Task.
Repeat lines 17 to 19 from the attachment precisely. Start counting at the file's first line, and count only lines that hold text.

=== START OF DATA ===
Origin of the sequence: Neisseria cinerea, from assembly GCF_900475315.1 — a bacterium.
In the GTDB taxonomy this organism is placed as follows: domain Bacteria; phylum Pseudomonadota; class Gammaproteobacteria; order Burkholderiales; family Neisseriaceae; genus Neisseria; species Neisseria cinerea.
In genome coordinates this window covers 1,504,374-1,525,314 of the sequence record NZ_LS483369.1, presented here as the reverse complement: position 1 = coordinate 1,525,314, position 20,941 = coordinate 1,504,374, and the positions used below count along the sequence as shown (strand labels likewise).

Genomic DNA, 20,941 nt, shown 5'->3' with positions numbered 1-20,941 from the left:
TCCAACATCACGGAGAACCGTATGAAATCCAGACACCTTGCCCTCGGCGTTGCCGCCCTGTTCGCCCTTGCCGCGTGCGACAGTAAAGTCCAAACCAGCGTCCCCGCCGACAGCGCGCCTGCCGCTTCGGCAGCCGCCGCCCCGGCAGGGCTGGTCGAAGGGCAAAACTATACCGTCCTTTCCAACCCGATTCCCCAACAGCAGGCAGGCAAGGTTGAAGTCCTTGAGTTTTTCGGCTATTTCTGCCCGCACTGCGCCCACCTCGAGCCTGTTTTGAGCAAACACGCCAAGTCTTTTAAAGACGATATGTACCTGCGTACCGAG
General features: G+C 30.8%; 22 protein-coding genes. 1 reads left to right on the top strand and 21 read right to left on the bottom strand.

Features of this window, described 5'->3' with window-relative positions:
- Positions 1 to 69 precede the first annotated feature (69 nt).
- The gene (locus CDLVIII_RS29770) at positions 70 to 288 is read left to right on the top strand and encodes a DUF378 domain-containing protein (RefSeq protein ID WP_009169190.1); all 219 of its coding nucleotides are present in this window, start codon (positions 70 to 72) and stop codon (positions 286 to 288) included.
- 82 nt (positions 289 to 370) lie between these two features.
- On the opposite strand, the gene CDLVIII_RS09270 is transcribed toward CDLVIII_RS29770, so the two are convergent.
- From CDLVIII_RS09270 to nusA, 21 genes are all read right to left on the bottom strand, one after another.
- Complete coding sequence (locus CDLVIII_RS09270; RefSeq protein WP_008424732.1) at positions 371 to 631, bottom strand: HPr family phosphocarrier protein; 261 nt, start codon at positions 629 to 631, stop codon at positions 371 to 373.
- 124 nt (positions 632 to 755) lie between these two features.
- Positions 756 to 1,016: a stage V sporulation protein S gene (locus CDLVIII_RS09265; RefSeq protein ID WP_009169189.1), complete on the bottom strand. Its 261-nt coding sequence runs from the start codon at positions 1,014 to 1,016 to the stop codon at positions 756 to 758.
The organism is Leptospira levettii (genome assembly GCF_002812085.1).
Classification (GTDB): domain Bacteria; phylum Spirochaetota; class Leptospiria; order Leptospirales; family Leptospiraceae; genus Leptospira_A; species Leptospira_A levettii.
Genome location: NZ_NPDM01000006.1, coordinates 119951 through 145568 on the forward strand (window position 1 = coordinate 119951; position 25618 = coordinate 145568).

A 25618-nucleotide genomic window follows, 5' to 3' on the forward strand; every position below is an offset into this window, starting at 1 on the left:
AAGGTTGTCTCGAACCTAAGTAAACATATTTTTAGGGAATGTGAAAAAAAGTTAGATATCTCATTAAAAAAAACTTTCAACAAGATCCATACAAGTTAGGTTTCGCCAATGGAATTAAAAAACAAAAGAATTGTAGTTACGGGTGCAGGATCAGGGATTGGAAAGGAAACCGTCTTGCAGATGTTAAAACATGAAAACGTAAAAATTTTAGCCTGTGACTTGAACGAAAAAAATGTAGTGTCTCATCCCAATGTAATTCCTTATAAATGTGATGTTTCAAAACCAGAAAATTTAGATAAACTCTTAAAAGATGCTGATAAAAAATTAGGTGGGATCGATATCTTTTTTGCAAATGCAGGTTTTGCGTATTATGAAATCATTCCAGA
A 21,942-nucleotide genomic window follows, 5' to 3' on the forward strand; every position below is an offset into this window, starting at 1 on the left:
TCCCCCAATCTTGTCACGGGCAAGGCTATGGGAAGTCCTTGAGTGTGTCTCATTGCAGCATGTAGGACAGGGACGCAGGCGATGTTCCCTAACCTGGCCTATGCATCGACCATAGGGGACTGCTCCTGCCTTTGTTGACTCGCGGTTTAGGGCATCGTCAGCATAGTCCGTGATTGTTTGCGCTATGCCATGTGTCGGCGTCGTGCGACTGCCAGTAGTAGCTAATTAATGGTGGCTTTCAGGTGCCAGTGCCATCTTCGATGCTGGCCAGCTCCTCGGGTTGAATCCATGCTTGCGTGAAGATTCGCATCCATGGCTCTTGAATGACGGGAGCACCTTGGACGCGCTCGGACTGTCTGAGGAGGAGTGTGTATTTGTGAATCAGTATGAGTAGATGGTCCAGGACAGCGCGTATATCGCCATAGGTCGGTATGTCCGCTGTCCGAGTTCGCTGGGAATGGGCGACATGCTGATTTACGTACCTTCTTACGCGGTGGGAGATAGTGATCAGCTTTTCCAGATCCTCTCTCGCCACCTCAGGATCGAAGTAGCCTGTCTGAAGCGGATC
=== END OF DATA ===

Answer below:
Classification (GTDB): domain Bacteria; phylum Spirochaetota; class Leptospiria; order Leptospirales; family Leptospiraceae; genus Leptospira_A; species Leptospira_A levettii.
Genome location: NZ_NPDM01000006.1, coordinates 119951 through 145568 on the forward strand (window position 1 = coordinate 119951; position 25618 = coordinate 145568).

A 25618-nucleotide genomic window follows, 5' to 3' on the forward strand; every position below is an offset into this window, starting at 1 on the left: